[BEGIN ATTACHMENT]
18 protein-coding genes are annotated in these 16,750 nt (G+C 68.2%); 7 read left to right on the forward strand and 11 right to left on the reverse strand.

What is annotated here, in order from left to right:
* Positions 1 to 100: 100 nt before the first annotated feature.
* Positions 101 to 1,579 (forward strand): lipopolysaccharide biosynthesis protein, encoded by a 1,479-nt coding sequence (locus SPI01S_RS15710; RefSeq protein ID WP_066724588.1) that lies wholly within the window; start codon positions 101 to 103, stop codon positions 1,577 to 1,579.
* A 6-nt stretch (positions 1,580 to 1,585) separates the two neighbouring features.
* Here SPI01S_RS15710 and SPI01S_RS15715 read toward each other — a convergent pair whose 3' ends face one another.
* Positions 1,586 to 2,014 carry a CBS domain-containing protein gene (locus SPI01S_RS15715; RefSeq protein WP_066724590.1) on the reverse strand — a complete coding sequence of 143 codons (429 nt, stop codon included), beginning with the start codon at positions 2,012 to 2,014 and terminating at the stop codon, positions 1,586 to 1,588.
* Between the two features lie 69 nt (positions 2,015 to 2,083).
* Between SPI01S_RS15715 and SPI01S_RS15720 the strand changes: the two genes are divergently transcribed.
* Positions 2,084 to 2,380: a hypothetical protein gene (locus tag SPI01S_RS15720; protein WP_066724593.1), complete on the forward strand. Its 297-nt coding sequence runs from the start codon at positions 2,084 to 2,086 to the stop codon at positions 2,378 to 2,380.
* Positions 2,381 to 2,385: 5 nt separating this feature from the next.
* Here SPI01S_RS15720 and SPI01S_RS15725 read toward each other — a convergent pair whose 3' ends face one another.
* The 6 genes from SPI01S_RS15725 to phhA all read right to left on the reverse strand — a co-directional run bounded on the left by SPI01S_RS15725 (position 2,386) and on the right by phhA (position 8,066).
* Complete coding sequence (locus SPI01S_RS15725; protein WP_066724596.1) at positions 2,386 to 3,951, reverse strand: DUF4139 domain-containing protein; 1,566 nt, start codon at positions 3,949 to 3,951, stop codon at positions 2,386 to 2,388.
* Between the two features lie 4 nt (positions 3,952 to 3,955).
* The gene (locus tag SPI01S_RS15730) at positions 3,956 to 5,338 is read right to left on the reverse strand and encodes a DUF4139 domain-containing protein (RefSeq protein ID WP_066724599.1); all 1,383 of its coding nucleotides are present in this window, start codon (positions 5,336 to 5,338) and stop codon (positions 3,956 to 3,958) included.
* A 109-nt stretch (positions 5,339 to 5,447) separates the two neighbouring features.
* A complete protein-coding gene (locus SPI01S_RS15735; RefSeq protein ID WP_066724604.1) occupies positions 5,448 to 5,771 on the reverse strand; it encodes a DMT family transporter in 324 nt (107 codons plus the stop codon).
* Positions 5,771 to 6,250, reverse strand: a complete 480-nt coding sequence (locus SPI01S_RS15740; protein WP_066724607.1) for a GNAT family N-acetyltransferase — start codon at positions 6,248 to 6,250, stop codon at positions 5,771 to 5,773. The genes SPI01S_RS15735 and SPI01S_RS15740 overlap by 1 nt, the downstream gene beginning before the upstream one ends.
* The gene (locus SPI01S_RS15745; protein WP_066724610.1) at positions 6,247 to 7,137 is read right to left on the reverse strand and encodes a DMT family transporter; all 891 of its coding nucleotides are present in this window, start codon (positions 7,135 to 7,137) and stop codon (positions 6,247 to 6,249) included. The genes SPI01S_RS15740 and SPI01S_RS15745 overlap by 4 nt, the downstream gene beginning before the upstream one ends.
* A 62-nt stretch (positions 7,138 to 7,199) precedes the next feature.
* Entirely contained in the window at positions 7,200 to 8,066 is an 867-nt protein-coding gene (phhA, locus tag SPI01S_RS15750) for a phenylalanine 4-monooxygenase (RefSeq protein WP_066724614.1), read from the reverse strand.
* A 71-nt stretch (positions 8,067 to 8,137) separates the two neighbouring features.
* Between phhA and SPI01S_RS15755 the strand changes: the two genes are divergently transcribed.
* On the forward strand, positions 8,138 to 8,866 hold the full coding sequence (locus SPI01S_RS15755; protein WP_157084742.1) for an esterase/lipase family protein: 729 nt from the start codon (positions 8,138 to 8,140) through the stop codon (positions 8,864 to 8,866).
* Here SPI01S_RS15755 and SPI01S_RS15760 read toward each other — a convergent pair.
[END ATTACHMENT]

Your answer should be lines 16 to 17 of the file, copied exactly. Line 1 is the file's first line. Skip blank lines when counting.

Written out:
* The gene (locus tag SPI01S_RS15730) at positions 3,956 to 5,338 is read right to left on the reverse strand and encodes a DUF4139 domain-containing protein (RefSeq protein ID WP_066724599.1); all 1,383 of its coding nucleotides are present in this window, start codon (positions 5,336 to 5,338) and stop codon (positions 3,956 to 3,958) included.
* A 109-nt stretch (positions 5,339 to 5,447) separates the two neighbouring features.